Man’s natural rights are also known as inherent, non-negotiable, or inalienable rights but are more commonly called individual rights to avoid confusion from free government entitlements mistakenly called “rights.” The individual rights listed in the Bill of Rights are a few from countless others. How any managed inclusion in the Constitution is historically recounted:

Both James Madison and Alexander Hamilton expressed grave reservations about Thomas Jefferson’s, George Mason’s and others insistence that the Constitution be amended by the Bill of Rights. It wasn’t because they had little concern with liberty guarantees. Quite to the contrary they were concerned about the loss of liberties.

Alexander Hamilton expressed his concerns in Federalist Paper No. 84, “[B]ills of rights . . . are not only unnecessary in the proposed Constitution, but would even be dangerous.” Hamilton asks, “For why declare that things shall not be done [by Congress] which there is no power to do? Why, for instance, should it be said that the liberty of the press shall not be restrained, when no power is given [to Congress] by which restrictions may be imposed?” Hamilton’s argument was that Congress can only do what the Constitution specifically gives it authority to do. Powers not granted belong to the people and the states.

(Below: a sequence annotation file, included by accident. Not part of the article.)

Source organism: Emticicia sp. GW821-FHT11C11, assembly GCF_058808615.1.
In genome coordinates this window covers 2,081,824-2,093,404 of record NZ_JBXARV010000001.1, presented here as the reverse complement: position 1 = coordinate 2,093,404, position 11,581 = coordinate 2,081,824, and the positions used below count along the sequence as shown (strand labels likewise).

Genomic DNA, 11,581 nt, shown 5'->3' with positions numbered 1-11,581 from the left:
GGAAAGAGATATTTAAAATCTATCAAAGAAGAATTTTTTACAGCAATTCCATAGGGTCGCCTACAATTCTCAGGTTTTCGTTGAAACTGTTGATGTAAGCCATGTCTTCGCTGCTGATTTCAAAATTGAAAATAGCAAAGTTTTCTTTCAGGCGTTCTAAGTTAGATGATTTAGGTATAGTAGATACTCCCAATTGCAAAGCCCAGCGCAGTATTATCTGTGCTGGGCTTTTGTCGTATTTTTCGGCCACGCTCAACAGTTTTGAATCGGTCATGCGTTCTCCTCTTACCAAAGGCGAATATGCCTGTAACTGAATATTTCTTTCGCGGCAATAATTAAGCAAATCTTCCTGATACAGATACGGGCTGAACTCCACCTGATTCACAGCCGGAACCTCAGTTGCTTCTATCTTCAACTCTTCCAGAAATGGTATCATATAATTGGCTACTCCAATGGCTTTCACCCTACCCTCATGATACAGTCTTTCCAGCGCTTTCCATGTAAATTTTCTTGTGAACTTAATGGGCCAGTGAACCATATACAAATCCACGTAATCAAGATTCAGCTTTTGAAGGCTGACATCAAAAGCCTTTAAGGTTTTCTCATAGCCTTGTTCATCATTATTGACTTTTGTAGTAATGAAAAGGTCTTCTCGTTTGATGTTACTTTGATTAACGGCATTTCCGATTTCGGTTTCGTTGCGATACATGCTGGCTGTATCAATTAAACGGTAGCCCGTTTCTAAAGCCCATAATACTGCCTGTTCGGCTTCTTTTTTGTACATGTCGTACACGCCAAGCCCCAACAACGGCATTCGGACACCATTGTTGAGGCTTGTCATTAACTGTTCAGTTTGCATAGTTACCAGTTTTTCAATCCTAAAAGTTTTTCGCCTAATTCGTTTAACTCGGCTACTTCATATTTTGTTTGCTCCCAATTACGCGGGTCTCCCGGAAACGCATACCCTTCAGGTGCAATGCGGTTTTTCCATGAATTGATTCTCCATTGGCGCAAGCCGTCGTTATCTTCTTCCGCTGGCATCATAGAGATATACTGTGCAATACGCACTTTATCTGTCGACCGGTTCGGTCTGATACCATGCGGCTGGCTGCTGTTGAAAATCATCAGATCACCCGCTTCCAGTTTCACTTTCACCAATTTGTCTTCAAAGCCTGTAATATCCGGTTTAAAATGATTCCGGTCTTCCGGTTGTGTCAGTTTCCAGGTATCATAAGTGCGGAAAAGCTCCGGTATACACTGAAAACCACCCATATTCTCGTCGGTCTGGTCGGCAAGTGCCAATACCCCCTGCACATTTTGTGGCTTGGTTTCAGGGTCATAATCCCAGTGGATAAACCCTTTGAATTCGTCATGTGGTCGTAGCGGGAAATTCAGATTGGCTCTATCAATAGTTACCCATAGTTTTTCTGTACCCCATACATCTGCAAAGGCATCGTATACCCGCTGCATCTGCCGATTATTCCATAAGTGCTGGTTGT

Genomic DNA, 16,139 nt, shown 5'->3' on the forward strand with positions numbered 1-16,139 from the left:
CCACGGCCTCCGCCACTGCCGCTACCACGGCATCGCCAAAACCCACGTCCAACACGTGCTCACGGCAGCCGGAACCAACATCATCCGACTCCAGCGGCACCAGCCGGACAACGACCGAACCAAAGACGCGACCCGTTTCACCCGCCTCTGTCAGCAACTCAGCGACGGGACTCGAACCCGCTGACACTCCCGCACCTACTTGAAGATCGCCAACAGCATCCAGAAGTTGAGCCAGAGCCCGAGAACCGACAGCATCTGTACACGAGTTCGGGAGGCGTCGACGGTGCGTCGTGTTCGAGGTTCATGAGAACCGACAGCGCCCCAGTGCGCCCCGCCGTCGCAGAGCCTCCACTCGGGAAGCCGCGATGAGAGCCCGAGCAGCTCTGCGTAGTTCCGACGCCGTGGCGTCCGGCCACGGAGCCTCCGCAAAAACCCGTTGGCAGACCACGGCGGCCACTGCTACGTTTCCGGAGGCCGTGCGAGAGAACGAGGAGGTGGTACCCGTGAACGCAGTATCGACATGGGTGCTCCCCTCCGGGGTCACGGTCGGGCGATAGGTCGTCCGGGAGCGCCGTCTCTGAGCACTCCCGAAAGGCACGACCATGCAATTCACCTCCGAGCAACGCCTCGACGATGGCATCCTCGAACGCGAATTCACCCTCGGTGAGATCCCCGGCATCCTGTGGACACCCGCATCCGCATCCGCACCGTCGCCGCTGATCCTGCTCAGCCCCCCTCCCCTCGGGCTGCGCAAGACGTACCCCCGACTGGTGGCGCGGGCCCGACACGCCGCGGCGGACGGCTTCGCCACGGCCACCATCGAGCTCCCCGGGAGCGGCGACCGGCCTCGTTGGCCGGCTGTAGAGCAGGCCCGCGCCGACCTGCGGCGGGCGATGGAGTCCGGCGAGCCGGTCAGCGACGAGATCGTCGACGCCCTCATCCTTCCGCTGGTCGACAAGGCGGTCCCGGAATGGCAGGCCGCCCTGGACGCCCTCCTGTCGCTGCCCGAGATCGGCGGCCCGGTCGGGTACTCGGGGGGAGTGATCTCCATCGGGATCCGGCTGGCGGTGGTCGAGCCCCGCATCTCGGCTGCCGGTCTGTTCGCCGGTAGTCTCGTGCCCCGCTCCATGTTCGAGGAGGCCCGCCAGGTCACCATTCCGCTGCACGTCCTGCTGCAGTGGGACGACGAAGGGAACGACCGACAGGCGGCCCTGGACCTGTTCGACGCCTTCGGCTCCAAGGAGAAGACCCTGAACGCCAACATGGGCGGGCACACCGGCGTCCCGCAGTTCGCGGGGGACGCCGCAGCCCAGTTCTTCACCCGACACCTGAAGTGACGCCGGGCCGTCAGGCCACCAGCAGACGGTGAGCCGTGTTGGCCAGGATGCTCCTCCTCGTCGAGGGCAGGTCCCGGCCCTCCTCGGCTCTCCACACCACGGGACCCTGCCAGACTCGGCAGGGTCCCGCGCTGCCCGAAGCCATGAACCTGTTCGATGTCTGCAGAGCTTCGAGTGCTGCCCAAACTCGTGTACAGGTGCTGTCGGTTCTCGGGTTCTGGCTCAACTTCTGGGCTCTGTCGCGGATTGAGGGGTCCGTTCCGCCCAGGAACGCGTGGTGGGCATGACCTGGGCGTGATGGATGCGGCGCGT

Alexander Hamilton added that a Bill of Rights would “contain various exceptions to powers not granted; and, on this very account, would afford a colorable pretext to claim more [powers] than were granted. . . . [it] would furnish, to men disposed to usurp, a plausible pretense for claiming that power.”

To mollify Alexander Hamilton’s fears about how a Bill of Rights might be used as a pretext to infringe on human rights, the Framers added the Ninth Amendment. The Ninth Amendment reads: “The enumeration in the Constitution of certain rights shall not be construed to deny or disparage others retained by the people.” Boiled down to its basics, the Ninth Amendment says it’s impossible to list all of our God-given or natural rights. Just because a right is not listed doesn’t mean it can be infringed upon or disparaged by the U.S.Congress.

— Walter E. Williams, Jun 2000

Though the Founders had a broad view of liberty, they also recognized the distinction between liberty and license. In other words, liberty is without the license to abuse the rights of others. An individual right is always limited by a social construct that defines it: free speech is “free” as long as it doesn’t create a victim. The same is so with the Second Amendment and endless number of rights not addressed in the Constitution. There’s no need for Congress to impose restrictions on freedoms already restricted implicitly to respect the rights of others.